So let's go back to finances. We know what it feels like when we are scared about money, worried about lack. Now, let's try to feel finances from a more abundant, loving place. What would it feel like to have no worries about money, that you had everything you needed (need, not want)? Imagine what that would experience be like? Bring your mind (thoughts) and heart (feelings) into coherence, working together to create that experience in this moment now. Think about all the aspects of the experience that would feel so wonderful, all the things you might do, the relief you might feel, the joy you might feel. Feel the experience as though you’re having it right now, in this moment. Notice any sensations your body might be having in response. Don't judge what you're imagining or yourself for imagining it. It's your dream. Enjoy it.
And that experience you just generated? That's the intention seed you just planted. In it was not "money". It was the experience of relief, joy, fun, pleasure and anything else that came up for you while you were dreaming. Add these experiences to the list.
While it may not solve immediate financial problems, it is a way to shift your perspective on finances from fear to love. You can use the same process for anything else you would like to experience in your life this year. The fears will come up, they never really go away. But they can become more diminished in your personal operating system. And anytime you feel out of balance, go back to the Ho'oponopono meditation.
I hope we are all able to embrace this time of new beginnings and change, as this is how our spirits grow and evolve, especially when we push out from our comfort zones. Here’s wishing you the brightest of Imbolc blessings. I hope all our winter dreams come to life this year, taking us to the most exciting, empowered and balanced places.
GALENTINE'S DAY: SELF-LOVE AND WOMEN'S EMPOWERMENT
I've been looking up the roots of Valentines Day. There are a lot of stories, but I'm sharing the one that spoke to me.
Apparently (actually no surprise here) Valentine's Day may have its roots in pagan cultures. At the beginning of February, halfway between Winter Solstice and Spring Equinox, the Celts would celebrate Imbolc to mark the beginnings of spring and the stirrings of life in the ground in the Northern hemisphere. This was also a day to clean out your home and invite in Brigid, goddess of creation, sustenance and wisdom into your home to ensure fecundity and prosperity in the land, the animals and yes, people too.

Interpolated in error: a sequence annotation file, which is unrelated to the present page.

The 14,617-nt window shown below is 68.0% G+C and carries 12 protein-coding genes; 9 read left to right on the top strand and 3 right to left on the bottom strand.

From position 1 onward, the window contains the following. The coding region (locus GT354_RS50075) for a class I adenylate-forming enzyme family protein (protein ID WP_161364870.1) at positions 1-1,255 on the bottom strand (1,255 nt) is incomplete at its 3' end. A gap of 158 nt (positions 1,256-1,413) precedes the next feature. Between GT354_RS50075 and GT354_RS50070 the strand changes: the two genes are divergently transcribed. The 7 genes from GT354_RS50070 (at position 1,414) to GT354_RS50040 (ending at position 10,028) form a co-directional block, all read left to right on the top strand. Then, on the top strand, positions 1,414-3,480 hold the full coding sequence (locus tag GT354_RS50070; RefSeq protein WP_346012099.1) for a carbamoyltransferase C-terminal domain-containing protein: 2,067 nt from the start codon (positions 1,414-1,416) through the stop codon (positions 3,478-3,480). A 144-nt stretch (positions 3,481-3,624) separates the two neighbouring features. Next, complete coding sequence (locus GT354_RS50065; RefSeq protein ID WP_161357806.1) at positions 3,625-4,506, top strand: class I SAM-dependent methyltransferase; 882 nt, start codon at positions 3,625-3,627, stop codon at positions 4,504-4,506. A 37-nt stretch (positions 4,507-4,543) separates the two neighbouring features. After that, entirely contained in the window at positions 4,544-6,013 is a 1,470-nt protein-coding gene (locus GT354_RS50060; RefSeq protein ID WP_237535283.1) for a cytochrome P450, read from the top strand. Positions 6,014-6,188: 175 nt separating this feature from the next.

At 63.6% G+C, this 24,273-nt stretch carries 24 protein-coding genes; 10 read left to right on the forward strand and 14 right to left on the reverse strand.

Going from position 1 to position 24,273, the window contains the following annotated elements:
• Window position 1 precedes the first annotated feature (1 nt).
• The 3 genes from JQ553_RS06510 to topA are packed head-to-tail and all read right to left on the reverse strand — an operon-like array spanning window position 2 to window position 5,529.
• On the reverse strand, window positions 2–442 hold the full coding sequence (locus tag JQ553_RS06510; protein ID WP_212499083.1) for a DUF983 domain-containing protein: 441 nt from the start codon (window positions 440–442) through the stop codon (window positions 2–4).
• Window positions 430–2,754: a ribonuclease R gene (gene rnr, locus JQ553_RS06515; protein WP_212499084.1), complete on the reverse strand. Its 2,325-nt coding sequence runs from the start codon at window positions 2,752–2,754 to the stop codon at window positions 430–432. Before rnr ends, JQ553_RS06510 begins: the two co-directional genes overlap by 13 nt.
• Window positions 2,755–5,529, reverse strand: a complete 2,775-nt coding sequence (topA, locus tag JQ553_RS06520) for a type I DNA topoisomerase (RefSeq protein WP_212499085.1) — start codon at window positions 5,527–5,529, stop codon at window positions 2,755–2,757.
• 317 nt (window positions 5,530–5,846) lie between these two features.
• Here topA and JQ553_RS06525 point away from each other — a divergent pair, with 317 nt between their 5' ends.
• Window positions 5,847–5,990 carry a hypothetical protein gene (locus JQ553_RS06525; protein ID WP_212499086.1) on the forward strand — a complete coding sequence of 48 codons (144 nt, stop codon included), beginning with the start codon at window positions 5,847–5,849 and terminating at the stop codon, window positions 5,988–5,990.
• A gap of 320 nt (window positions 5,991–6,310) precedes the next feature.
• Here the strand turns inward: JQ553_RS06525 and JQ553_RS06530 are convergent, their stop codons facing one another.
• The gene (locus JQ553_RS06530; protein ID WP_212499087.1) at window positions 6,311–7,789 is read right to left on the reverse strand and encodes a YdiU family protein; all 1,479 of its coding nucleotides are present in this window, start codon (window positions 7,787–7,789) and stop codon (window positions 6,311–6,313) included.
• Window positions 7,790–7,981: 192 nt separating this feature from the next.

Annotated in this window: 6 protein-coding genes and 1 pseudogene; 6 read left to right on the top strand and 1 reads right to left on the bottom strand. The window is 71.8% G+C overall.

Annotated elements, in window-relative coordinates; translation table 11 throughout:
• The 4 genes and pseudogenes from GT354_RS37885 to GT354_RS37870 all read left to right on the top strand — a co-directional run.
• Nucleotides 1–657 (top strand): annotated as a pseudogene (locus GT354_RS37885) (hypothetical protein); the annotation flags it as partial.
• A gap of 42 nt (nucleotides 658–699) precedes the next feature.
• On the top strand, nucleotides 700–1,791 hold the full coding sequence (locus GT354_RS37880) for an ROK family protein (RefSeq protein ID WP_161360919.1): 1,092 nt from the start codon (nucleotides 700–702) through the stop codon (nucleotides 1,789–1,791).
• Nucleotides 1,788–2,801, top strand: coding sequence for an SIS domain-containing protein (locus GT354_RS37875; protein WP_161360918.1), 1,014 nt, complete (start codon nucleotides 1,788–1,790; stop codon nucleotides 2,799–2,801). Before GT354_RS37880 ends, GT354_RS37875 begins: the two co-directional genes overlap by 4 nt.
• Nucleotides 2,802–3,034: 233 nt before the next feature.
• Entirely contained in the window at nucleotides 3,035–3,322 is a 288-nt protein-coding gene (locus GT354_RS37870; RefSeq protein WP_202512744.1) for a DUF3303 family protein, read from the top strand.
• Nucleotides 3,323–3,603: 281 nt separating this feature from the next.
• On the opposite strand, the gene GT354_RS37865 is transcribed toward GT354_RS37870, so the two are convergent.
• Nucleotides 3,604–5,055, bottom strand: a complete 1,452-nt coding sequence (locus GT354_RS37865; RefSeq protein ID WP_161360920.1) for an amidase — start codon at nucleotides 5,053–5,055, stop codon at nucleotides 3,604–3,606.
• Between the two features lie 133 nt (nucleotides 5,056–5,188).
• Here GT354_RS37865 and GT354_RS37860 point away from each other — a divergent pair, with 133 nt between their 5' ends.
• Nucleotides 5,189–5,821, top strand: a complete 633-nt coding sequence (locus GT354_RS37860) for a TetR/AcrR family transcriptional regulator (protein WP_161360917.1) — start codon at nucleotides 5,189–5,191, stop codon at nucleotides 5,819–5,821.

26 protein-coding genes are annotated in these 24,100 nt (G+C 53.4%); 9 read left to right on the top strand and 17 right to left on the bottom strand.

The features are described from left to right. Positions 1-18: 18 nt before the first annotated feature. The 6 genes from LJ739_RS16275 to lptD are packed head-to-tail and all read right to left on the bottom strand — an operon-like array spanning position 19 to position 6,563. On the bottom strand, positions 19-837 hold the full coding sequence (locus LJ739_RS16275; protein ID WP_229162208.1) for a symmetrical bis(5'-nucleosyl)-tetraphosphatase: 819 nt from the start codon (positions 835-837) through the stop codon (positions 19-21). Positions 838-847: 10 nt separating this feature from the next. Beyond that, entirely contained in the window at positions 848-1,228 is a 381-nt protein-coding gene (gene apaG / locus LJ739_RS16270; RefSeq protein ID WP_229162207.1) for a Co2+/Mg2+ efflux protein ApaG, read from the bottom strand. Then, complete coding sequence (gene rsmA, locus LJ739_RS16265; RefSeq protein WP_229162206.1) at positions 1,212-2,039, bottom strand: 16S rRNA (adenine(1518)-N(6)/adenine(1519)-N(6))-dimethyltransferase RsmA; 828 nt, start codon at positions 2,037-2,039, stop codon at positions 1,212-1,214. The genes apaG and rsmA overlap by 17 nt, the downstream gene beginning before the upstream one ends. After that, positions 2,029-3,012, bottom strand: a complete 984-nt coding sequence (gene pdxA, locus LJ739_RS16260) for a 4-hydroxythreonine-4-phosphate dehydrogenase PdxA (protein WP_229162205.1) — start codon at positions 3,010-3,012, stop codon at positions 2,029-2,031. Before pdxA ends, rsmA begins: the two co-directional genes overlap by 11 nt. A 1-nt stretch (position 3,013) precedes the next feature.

This was also a time when the worst of the winter had passed and women no longer needed to rely on a man as a source of life saving body heat at night. Mothers and daughters would gather their boyfriends’ animal pelts, set them on fire, and feast on winter squashes and root vegetables until the fires burned out. Then they would go on a little road trip together, grieve and release the death of old relationships followed by rituals of spiritual renewal and growth.
Enter the Roman church and its habit of co-opting pagan rituals for its own purposes--mainly expanding its power over the lives of its followers. Due to the high death tolls in the wake of its many wars, purgings and plague, the church needed to do something to compel procreation. So they thumbed through the Saint Files and extracted the traumatic, crisis filled story of St. Valentine and his beloved to overlay on an existing women’s ritual based on independence and the right to choose one’s own mate. Another moment in history when religion has actively gone out of its way to control women’s freedom and their bodies.
Here’s Valentine’s story: It came to pass that Emperor Claudius II banned marriage for his soldiers because he thought their attachments to wives and family would distract them from ”bringing it” in warfare. Valentine felt this was unfair, so he broke the rules and arranged marriages in secret. It’s said he wore a ring embossed with a cupid by which couples seeking him out could identify him.
When Claudius found out, he had Valentine thrown in jail, tortured and eventually sentenced to death. While awaiting death, he befriended a guard who’s daughter was ill and needed some healing. Valentine provided this, and she got better but, you guessed it, one thing led to another and they fell in love. When he was taken to the chopping block on the 14 February he sent her a love letter signed "from your Valentine".